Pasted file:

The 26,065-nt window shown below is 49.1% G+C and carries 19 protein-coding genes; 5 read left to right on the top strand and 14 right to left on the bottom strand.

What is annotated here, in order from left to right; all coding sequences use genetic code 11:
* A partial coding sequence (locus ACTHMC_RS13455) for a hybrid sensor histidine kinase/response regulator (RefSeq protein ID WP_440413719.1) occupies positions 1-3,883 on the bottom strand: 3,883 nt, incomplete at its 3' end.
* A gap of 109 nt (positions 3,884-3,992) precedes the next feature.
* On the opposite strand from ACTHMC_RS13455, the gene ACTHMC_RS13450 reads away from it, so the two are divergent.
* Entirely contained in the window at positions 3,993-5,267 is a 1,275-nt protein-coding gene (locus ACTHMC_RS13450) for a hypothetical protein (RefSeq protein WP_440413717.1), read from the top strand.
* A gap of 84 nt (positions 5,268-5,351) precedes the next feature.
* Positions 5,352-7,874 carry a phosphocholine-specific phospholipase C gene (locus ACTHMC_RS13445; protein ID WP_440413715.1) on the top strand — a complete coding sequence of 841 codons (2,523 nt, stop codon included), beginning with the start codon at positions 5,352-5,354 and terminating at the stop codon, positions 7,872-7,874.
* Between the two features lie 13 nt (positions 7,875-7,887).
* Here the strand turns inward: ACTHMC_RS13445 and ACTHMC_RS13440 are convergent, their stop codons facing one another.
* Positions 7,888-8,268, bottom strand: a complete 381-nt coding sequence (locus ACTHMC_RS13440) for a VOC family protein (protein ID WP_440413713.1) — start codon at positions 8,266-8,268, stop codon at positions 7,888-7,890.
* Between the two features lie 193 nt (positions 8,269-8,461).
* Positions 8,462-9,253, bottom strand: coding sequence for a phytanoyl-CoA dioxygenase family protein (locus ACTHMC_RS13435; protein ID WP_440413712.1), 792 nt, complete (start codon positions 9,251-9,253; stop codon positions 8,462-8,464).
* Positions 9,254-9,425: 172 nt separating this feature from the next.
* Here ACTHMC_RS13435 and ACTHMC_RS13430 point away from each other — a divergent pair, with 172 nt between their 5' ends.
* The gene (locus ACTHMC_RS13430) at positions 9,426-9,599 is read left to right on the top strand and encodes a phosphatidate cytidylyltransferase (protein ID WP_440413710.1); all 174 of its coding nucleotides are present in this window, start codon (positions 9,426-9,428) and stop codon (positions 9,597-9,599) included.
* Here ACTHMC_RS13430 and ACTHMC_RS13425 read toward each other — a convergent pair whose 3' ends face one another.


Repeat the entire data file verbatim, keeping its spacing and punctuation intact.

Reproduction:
The 26,065-nt window shown below is 49.1% G+C and carries 19 protein-coding genes; 5 read left to right on the top strand and 14 right to left on the bottom strand.

What is annotated here, in order from left to right; all coding sequences use genetic code 11:
* A partial coding sequence (locus ACTHMC_RS13455) for a hybrid sensor histidine kinase/response regulator (RefSeq protein ID WP_440413719.1) occupies positions 1-3,883 on the bottom strand: 3,883 nt, incomplete at its 3' end.
* A gap of 109 nt (positions 3,884-3,992) precedes the next feature.
* On the opposite strand from ACTHMC_RS13455, the gene ACTHMC_RS13450 reads away from it, so the two are divergent.
* Entirely contained in the window at positions 3,993-5,267 is a 1,275-nt protein-coding gene (locus ACTHMC_RS13450) for a hypothetical protein (RefSeq protein WP_440413717.1), read from the top strand.
* A gap of 84 nt (positions 5,268-5,351) precedes the next feature.
* Positions 5,352-7,874 carry a phosphocholine-specific phospholipase C gene (locus ACTHMC_RS13445; protein ID WP_440413715.1) on the top strand — a complete coding sequence of 841 codons (2,523 nt, stop codon included), beginning with the start codon at positions 5,352-5,354 and terminating at the stop codon, positions 7,872-7,874.
* Between the two features lie 13 nt (positions 7,875-7,887).
* Here the strand turns inward: ACTHMC_RS13445 and ACTHMC_RS13440 are convergent, their stop codons facing one another.
* Positions 7,888-8,268, bottom strand: a complete 381-nt coding sequence (locus ACTHMC_RS13440) for a VOC family protein (protein ID WP_440413713.1) — start codon at positions 8,266-8,268, stop codon at positions 7,888-7,890.
* Between the two features lie 193 nt (positions 8,269-8,461).
* Positions 8,462-9,253, bottom strand: coding sequence for a phytanoyl-CoA dioxygenase family protein (locus ACTHMC_RS13435; protein ID WP_440413712.1), 792 nt, complete (start codon positions 9,251-9,253; stop codon positions 8,462-8,464).
* Positions 9,254-9,425: 172 nt separating this feature from the next.
* Here ACTHMC_RS13435 and ACTHMC_RS13430 point away from each other — a divergent pair, with 172 nt between their 5' ends.
* The gene (locus ACTHMC_RS13430) at positions 9,426-9,599 is read left to right on the top strand and encodes a phosphatidate cytidylyltransferase (protein ID WP_440413710.1); all 174 of its coding nucleotides are present in this window, start codon (positions 9,426-9,428) and stop codon (positions 9,597-9,599) included.
* Here ACTHMC_RS13430 and ACTHMC_RS13425 read toward each other — a convergent pair whose 3' ends face one another.